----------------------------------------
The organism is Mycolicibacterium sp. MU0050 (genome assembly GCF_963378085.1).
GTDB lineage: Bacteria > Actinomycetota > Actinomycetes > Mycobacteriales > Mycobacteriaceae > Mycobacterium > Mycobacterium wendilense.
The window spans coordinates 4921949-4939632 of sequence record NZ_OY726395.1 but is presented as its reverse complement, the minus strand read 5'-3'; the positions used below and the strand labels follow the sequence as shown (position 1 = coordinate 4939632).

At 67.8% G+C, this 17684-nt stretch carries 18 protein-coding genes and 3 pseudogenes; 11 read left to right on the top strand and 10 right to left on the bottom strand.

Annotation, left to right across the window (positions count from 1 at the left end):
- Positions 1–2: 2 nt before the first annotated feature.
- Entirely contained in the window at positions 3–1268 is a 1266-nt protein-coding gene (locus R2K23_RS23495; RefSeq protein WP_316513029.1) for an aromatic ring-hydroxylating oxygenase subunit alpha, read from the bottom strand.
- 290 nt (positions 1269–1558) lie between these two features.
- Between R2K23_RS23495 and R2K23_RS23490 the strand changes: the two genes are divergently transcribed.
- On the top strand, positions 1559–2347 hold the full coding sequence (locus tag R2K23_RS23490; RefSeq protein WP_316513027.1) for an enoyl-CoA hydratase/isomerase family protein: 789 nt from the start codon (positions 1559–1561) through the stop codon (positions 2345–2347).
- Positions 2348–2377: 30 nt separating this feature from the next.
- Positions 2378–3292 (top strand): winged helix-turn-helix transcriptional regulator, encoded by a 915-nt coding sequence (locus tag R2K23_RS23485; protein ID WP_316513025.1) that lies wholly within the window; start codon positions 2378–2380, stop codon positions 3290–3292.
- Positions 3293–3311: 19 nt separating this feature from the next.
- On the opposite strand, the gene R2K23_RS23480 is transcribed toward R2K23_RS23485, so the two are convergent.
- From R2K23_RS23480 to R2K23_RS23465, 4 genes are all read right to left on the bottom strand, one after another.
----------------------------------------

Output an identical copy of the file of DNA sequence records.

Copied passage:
The organism is Mycolicibacterium sp. MU0050 (genome assembly GCF_963378085.1).
GTDB lineage: Bacteria > Actinomycetota > Actinomycetes > Mycobacteriales > Mycobacteriaceae > Mycobacterium > Mycobacterium wendilense.
The window spans coordinates 4921949-4939632 of sequence record NZ_OY726395.1 but is presented as its reverse complement, the minus strand read 5'-3'; the positions used below and the strand labels follow the sequence as shown (position 1 = coordinate 4939632).

At 67.8% G+C, this 17684-nt stretch carries 18 protein-coding genes and 3 pseudogenes; 11 read left to right on the top strand and 10 right to left on the bottom strand.

Annotation, left to right across the window (positions count from 1 at the left end):
- Positions 1–2: 2 nt before the first annotated feature.
- Entirely contained in the window at positions 3–1268 is a 1266-nt protein-coding gene (locus R2K23_RS23495; RefSeq protein WP_316513029.1) for an aromatic ring-hydroxylating oxygenase subunit alpha, read from the bottom strand.
- 290 nt (positions 1269–1558) lie between these two features.
- Between R2K23_RS23495 and R2K23_RS23490 the strand changes: the two genes are divergently transcribed.
- On the top strand, positions 1559–2347 hold the full coding sequence (locus tag R2K23_RS23490; RefSeq protein WP_316513027.1) for an enoyl-CoA hydratase/isomerase family protein: 789 nt from the start codon (positions 1559–1561) through the stop codon (positions 2345–2347).
- Positions 2348–2377: 30 nt separating this feature from the next.
- Positions 2378–3292 (top strand): winged helix-turn-helix transcriptional regulator, encoded by a 915-nt coding sequence (locus tag R2K23_RS23485; protein ID WP_316513025.1) that lies wholly within the window; start codon positions 2378–2380, stop codon positions 3290–3292.
- Positions 3293–3311: 19 nt separating this feature from the next.
- On the opposite strand, the gene R2K23_RS23480 is transcribed toward R2K23_RS23485, so the two are convergent.
- From R2K23_RS23480 to R2K23_RS23465, 4 genes are all read right to left on the bottom strand, one after another.